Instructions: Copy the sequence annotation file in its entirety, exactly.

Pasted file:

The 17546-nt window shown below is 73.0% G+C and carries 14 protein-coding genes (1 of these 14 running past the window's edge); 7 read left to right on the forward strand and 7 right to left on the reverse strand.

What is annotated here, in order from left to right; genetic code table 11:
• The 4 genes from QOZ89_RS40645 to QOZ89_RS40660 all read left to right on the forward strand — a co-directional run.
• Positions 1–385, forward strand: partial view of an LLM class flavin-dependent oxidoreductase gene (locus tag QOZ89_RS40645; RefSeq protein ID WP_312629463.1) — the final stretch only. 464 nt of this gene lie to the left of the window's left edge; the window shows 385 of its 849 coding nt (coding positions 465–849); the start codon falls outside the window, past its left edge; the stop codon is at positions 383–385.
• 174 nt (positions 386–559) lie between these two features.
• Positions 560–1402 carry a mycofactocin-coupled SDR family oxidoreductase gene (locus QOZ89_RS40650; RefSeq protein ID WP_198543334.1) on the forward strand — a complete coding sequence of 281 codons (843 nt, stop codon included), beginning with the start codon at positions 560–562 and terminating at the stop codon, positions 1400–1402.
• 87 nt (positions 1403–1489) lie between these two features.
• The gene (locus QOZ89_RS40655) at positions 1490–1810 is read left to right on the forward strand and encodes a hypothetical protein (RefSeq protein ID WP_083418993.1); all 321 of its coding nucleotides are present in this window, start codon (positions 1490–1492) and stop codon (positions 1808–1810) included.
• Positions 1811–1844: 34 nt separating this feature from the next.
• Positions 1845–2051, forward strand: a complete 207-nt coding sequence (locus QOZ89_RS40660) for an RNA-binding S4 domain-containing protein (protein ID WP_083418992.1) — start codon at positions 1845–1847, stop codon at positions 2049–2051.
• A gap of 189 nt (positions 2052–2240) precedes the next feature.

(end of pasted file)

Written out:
The 17546-nt window shown below is 73.0% G+C and carries 14 protein-coding genes (1 of these 14 running past the window's edge); 7 read left to right on the forward strand and 7 right to left on the reverse strand.

What is annotated here, in order from left to right; genetic code table 11:
• The 4 genes from QOZ89_RS40645 to QOZ89_RS40660 all read left to right on the forward strand — a co-directional run.
• Positions 1–385, forward strand: partial view of an LLM class flavin-dependent oxidoreductase gene (locus tag QOZ89_RS40645; RefSeq protein ID WP_312629463.1) — the final stretch only. 464 nt of this gene lie to the left of the window's left edge; the window shows 385 of its 849 coding nt (coding positions 465–849); the start codon falls outside the window, past its left edge; the stop codon is at positions 383–385.
• 174 nt (positions 386–559) lie between these two features.
• Positions 560–1402 carry a mycofactocin-coupled SDR family oxidoreductase gene (locus QOZ89_RS40650; RefSeq protein ID WP_198543334.1) on the forward strand — a complete coding sequence of 281 codons (843 nt, stop codon included), beginning with the start codon at positions 560–562 and terminating at the stop codon, positions 1400–1402.
• 87 nt (positions 1403–1489) lie between these two features.
• The gene (locus QOZ89_RS40655) at positions 1490–1810 is read left to right on the forward strand and encodes a hypothetical protein (RefSeq protein ID WP_083418993.1); all 321 of its coding nucleotides are present in this window, start codon (positions 1490–1492) and stop codon (positions 1808–1810) included.
• Positions 1811–1844: 34 nt separating this feature from the next.
• Positions 1845–2051, forward strand: a complete 207-nt coding sequence (locus QOZ89_RS40660) for an RNA-binding S4 domain-containing protein (protein ID WP_083418992.1) — start codon at positions 1845–1847, stop codon at positions 2049–2051.
• A gap of 189 nt (positions 2052–2240) precedes the next feature.